March 16, 2019 10:03 am
Updated: March 16, 2019 10:05 am

‘Boiling point’ reached after Code Orange denied at Halifax ER: NSGEU

The NSGEU says the unsafe conditions are outlined in a Clinical Capacity Report, which is a workload measurement tool used by nurses.

Global News

Nurses at the Halifax Infirmary emergency department were not allowed to call a special alert for understaffing Wednesday night, according to their union.

In a news release, the Nova Scotia General Employees Union (NSGEU) said just three doctors were on rotation and three fewer registered nurses (RNs) than required when, at one point, 99 patients were in the department. By 4 a.m., 42 patients left the ER without seeing a doctor, the NSGEU adds.

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Union president Jason MacLean says that as a result, nurses attempted to call a Code Orange — a special alert reserved mainly for incidents with mass casualties — but the request was denied by their employer.

MacLean says the emergency department has now reached a “boiling point.”

“This is being brought forward by the workers that are overwhelmed,” MacLean said in a phone interview Friday. “It can’t even go unsaid that they were understaffed that night.”

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The NSGEU says the unsafe conditions are outlined in a Clinical Capacity Report, which is a workload measurement tool used by nurses.

Nurses reported that seven critically ill patients in trauma beds required one-on-one nursing, but only four RNs were on duty. Five other patients requiring a high degree of care had to be shifted to an area where new nurses — who haven’t been fully orientated to the emergency department — are normally assigned.

The report also says there were nine ambulances full of patients between the ages of 85 and 95 for more than 12 hours. As well, four other hospitals in the province were trying to transfer patients to the Halifax ER, forcing the Cobequid Community Health Centre to stay open overnight.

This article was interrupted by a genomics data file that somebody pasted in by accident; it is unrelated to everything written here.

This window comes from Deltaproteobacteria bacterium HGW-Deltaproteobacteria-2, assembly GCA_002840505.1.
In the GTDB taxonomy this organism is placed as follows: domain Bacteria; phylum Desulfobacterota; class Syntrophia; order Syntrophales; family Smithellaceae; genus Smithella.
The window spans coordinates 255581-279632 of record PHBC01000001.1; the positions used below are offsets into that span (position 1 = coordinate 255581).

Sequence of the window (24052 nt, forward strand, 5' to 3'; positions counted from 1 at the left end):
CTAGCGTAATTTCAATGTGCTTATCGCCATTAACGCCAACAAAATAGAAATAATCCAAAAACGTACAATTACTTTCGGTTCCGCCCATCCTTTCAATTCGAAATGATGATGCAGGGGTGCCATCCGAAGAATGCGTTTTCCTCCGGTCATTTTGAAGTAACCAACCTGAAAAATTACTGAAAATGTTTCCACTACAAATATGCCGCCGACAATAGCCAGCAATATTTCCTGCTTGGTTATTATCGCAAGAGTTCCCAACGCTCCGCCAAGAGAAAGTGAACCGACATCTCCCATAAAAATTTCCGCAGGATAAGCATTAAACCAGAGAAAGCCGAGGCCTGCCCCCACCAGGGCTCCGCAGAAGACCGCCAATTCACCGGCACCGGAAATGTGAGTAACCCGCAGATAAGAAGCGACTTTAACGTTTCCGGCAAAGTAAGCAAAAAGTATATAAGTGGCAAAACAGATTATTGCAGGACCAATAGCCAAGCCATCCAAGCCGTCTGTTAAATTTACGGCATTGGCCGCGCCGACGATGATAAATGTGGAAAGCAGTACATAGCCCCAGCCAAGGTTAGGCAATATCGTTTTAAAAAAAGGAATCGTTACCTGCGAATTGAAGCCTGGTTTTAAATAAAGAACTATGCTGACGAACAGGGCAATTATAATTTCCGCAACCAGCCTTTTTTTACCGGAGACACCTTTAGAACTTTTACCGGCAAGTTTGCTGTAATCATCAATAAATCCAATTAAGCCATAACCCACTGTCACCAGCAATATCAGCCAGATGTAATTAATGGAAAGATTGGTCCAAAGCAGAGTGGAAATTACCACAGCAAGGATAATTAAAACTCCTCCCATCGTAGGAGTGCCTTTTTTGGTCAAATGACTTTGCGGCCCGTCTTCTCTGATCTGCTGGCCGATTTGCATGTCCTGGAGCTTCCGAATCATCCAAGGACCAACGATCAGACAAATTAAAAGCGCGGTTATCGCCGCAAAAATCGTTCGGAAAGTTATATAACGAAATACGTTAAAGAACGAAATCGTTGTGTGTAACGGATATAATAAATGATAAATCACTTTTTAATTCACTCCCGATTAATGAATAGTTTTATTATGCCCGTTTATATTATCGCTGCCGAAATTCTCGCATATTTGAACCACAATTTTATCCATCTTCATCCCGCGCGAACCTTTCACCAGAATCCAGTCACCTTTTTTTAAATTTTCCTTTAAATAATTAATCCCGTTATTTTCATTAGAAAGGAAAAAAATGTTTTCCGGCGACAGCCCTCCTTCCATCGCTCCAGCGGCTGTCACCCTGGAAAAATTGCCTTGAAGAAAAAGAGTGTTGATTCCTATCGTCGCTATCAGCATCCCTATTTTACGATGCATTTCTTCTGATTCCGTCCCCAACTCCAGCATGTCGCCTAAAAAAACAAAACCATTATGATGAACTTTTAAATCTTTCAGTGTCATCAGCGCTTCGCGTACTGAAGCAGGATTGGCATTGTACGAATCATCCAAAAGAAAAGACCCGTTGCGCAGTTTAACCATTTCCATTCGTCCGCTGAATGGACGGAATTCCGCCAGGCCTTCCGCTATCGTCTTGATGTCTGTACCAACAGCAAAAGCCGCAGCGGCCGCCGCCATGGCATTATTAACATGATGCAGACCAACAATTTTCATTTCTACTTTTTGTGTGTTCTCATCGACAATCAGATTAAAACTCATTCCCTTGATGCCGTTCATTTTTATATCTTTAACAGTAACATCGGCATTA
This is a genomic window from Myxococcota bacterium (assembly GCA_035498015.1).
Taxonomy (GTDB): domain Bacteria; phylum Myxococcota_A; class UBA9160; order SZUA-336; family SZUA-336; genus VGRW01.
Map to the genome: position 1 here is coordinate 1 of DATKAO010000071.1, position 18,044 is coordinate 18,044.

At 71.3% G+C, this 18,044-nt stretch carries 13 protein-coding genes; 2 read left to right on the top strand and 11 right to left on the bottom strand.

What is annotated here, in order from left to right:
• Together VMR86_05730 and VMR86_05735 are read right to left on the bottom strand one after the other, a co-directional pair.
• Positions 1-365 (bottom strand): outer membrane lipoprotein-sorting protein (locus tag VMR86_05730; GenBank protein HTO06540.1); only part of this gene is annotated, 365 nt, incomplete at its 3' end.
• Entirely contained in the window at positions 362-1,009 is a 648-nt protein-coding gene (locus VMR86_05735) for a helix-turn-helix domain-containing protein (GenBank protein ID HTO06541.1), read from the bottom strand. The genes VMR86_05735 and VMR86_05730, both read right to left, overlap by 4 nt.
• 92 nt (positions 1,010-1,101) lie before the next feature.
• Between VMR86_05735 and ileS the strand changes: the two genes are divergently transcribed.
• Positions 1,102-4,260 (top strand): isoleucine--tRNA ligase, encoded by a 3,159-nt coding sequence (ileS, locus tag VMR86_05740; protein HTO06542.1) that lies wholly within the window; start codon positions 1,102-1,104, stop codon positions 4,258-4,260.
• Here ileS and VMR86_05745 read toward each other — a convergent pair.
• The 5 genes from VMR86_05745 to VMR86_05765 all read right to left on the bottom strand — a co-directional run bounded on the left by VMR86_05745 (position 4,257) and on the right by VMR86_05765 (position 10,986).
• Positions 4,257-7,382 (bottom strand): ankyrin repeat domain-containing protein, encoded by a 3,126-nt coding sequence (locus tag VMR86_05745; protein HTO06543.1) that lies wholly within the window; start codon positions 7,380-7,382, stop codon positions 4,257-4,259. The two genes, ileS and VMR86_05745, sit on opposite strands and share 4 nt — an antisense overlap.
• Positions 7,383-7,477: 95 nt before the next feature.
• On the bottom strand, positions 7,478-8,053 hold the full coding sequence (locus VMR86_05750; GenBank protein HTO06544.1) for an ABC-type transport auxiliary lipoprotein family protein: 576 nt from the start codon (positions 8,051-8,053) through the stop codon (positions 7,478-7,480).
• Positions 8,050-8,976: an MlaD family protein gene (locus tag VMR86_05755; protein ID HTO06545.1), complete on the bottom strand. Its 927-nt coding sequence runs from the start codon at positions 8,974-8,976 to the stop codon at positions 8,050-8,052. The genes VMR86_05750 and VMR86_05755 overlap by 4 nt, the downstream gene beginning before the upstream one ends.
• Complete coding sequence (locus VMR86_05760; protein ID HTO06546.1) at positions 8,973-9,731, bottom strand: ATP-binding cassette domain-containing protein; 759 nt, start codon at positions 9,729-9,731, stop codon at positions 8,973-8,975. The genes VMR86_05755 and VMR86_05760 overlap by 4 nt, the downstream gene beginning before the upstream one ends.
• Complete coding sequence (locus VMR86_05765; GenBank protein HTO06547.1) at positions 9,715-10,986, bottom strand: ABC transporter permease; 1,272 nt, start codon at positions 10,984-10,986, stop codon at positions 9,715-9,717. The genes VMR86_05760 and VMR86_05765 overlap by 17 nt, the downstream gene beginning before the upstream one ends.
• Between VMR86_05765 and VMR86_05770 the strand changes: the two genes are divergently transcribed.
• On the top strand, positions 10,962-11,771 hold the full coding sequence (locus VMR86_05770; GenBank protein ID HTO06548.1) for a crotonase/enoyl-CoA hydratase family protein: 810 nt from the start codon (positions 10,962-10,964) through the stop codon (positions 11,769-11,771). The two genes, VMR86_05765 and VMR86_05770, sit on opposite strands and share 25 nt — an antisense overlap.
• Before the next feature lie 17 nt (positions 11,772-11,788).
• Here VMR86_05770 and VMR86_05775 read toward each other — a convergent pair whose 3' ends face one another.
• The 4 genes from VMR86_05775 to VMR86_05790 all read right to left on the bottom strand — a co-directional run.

MacLean says the situation is unsafe and unacceptable.

“The system is already broken, and with that broken system, what they’re trying to do is push things back,” MacLean said.

“I think the reasoning is totally political. I think what you’re looking at is an employer that’s really been amalgamated into a bigger employer from other different health authorities.”

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The matter was brought forward during Question Period on Friday by NDP Leader Gary Burrill, who questioned Premier Stephen McNeil on when “sanity will be restored” to patient flow. McNeil countered by highlighting the new long-term care beds that will soon be coming to hospitals in New Waterford and Northside.

“The fact of the matter is we’ll continue to make sure we provide long-term care beds and I look forward to the honourable members’ support as we continue to do that,” McNeil said.

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The province says it is in the process of gathering information from the Nova Scotia Health Authority on what happened Wednesday night.

MacLean claims he’s been reaching out to Health Minister Randy Delorey since Tuesday evening but has been unable to have a conversation with him.

“What I’m doing is making myself available to the minister whenever he wants to talk,” MacLean reiterated.

“Let’s get together and find some solutions to this because right now all (Delorey) seems to be doing is avoiding the situation.”

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